BOULDER, Colo. — Fred Kline steers a silver Cadillac DeVille east, away from peaks packed with snow. His boss, Tom Quinn, unfolds a map in the passenger's seat. On this bright November morning, the two men, both 39, are headed to a key meeting for their company, Nextec Applications Inc., a precocious upstart near San Diego.
Quinn watches for an address on Arapahoe Avenue, as they wind past half-frozen creeks. The trees are bare. Quinn is embarrassed about the Cadillac, a reward from the car rental agency for being such a good customer. For the last three years, as Nextec's sales manager, Quinn has traveled the world for a company with ambitions as lofty as the north face of the Flatirons here.
"This is a critical time for us," says Quinn, who took a 20% pay cut and moved his family from Augusta, Ga., to work for Nextec. "The next 18 months could be very, very important."
Nextec is selling more than just the high-tech fabric that's packed in the trunk. What the company is peddling amounts to a head-spinning departure from prevailing gospel in the outdoors clothing industry. For years, in recreational stores worldwide, sales associates have preached two standard pieces of advice for sports such as climbing and sailing: One, if you want to stay dry and comfortable, go with Gore-Tex, the worldwide leader in treated fabric for nearly 25 years. (The name Gore-Tex is so famous that it is misused to refer to products generically, the way Kleenex and Xerox are.) Two, if you don't want to up your odds of dying on a mountaintop, never, ever use cotton--known as the "killer fabric" because it soaks up moisture and steals body heat.
So along comes Vista-based Nextec, a company with 100 employees, that introduced its fabric at a trade show in January 1999, starting with a couple million dollars in annual sales. W.L. Gore & Associates Inc., which makes Gore-Tex, is a Maryland-based company with 6,500 employees worldwide and $1.2 billion in sales.
We're not another Gore-Tex knockoff, Quinn tells potential clients. We use a new, patented technology to engineer fabrics. No one else offers it, and our full-time patent attorney makes sure of that. Our fabric will protect people from the elements. Even after we treat the fabric, and even in freezing conditions, it doesn't change its feel or drape. It doesn't get crunchy or noisy like other treated rain gear. In fact, hikers and other athletes will be able to head out in a downpour wearing--and we can show you extensive test data--Nextec's cotton.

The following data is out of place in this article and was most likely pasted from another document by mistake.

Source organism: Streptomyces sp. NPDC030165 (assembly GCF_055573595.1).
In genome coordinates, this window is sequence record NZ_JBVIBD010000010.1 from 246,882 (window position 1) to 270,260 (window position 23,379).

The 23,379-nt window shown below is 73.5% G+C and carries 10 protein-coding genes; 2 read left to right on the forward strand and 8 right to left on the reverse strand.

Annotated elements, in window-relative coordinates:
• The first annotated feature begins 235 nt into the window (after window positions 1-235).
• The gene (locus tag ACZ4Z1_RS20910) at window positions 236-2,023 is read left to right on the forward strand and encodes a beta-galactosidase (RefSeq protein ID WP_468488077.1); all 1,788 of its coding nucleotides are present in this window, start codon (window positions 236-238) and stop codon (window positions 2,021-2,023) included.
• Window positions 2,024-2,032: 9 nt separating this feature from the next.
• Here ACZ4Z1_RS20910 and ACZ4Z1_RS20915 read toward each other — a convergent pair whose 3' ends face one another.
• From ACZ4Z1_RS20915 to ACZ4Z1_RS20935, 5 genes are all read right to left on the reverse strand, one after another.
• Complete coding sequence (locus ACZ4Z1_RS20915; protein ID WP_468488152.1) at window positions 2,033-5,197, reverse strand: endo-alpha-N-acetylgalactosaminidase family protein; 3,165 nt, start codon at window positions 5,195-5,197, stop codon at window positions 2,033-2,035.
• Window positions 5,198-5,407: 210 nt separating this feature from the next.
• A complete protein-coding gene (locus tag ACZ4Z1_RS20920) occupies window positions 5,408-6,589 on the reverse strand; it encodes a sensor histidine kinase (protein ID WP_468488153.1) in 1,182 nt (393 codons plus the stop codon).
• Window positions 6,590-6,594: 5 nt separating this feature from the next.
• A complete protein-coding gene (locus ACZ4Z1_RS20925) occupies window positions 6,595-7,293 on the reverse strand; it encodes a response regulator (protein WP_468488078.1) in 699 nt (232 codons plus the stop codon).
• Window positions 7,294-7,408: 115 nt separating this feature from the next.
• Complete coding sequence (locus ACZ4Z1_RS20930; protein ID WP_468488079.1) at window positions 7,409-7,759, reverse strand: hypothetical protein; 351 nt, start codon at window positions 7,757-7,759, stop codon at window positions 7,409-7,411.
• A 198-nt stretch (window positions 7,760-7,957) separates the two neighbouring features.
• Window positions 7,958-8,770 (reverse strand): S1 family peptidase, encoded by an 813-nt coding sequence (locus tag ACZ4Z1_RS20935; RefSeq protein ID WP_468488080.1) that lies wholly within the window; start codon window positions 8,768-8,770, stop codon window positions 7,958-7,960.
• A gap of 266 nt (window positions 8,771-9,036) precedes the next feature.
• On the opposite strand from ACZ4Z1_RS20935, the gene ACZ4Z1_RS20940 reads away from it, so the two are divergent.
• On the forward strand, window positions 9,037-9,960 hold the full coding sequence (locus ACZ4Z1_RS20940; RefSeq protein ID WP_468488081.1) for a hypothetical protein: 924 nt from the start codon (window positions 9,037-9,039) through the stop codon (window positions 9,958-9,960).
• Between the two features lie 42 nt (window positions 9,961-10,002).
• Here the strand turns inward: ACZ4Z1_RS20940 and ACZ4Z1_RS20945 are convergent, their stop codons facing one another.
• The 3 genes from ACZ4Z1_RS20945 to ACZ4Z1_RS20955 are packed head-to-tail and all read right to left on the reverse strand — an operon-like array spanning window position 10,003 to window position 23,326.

Nextec is catering to a new breed of demanding, restless outdoors enthusiast--hikers and others who are unhappy with what some see as the stiff feel of laminated or coated fabrics and wouldn't mind paying extra for the comfort of a cotton that saves their skin in a squall. These days, industry experts say, a new breed of consumer is searching for the same kind of cool features in athletic wear that they get in laptops and Palm Pilots. In response, companies are offering gear that is "bomb proof" (industry-speak for durable) and "smart," "phase-change materials" that store body heat and release it when the temperature drops. Nextec is promising "performance cotton," and so far, the industry is intrigued.
Some of its most respected names are using Nextec's treated cottons and synthetic fabrics, called Epic. They include Patagonia, L.L. Bean and Timberland, and others in Europe, New Zealand and Japan. Nike is working with Nextec to develop fabrics for golf and other sports. (Imagine, Quinn says, if he could get Tiger Woods to wear Epic cotton pants at the Masters. . .) For the last two years, Nextec has landed on Sporting Goods Business magazine's "Companies to Watch" list in the fibers and fabrics category.
But outside the industry--and, sometimes, even within--Nextec is struggling for name recognition. Quinn, who has a 4-year-old son and 2-year-old daughter, hopes that by the time his kids hit junior high school, they'll be able to point to a jacket and say, my dad helped get Epic off the ground, and everyone will know what they're talking about.
First, though, Quinn and Kline must make a splash in places like Boulder, a mecca of outdoors companies and enthusiasts. Here, they set their sights on GoLite, another young company with a similar industry buzz and reputation for innovation. Last summer, at a trade show, Kline had two meetings with GoLite officials. On this morning, they meet the company's president, Demetri Coupounas.
Quinn leads the presentation before Coupounas and three GoLite staff members, his tone low-key and unhurried. He is blond and green eyed, 5 feet 10, with the build of the star college football player he once was. In a long-sleeve, sea-foam green shirt, khakis and loafers, he has a ruggedly professional look.